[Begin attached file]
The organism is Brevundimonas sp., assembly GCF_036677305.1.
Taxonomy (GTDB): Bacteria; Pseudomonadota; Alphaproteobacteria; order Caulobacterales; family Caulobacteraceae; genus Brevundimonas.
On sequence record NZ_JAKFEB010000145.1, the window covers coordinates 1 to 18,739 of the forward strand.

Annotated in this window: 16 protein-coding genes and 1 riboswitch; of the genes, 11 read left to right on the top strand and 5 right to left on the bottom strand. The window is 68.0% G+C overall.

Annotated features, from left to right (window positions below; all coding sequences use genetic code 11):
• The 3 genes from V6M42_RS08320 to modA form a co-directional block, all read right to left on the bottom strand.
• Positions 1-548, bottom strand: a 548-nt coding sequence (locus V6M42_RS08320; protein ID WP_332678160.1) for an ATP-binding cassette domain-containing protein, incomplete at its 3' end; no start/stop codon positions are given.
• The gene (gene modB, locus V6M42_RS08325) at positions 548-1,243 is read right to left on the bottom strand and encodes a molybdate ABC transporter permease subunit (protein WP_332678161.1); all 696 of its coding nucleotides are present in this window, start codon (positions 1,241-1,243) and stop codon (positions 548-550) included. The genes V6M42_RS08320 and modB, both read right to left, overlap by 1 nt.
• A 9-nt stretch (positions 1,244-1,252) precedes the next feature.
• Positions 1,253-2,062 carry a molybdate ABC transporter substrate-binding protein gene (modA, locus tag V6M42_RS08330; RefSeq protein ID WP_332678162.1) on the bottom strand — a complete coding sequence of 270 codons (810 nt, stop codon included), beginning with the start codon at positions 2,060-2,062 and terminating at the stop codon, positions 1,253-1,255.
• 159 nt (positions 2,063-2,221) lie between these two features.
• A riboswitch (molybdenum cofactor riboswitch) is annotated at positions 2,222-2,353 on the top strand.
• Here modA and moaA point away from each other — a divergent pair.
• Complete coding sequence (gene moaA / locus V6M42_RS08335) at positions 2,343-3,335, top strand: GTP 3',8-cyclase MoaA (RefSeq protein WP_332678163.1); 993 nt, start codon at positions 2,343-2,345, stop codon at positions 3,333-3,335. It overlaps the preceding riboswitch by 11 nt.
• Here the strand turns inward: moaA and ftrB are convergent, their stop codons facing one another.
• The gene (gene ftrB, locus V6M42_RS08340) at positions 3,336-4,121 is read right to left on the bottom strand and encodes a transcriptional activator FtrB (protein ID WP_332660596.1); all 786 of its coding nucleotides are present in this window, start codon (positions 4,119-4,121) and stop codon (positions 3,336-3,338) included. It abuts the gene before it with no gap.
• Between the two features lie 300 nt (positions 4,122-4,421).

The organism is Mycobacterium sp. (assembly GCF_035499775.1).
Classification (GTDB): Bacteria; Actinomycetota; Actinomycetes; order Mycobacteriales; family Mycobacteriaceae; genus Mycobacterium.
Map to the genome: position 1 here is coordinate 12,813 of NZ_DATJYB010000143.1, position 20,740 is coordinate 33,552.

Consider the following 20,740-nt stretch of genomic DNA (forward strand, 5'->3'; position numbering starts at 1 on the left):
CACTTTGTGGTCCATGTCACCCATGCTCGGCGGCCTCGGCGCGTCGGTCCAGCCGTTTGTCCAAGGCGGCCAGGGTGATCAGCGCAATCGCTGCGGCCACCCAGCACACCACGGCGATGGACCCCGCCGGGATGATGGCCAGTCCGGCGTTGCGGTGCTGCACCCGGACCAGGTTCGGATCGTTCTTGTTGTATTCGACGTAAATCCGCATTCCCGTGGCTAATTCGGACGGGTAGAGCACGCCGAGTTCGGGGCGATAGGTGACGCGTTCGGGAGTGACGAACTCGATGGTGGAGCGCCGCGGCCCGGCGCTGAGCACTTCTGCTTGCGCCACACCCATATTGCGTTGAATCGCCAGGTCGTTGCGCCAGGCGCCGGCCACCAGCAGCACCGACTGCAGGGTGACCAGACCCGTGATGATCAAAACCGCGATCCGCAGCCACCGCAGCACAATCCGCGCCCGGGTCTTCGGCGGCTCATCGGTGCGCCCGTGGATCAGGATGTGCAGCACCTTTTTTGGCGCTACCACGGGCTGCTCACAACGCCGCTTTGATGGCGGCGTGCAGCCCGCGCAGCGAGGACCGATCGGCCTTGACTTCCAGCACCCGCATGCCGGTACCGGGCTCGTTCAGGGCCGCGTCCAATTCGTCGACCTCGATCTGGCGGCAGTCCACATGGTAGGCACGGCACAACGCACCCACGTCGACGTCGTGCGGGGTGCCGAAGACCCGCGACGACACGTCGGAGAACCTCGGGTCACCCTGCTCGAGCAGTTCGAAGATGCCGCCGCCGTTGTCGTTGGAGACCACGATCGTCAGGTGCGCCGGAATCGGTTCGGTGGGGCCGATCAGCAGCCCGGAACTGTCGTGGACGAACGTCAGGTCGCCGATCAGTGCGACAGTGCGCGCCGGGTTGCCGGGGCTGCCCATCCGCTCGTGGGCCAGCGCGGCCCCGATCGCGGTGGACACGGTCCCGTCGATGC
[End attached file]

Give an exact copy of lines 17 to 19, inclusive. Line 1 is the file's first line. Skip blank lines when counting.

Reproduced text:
• Between the two features lie 300 nt (positions 4,122-4,421).

The organism is Mycobacterium sp. (assembly GCF_035499775.1).
Classification (GTDB): Bacteria; Actinomycetota; Actinomycetes; order Mycobacteriales; family Mycobacteriaceae; genus Mycobacterium.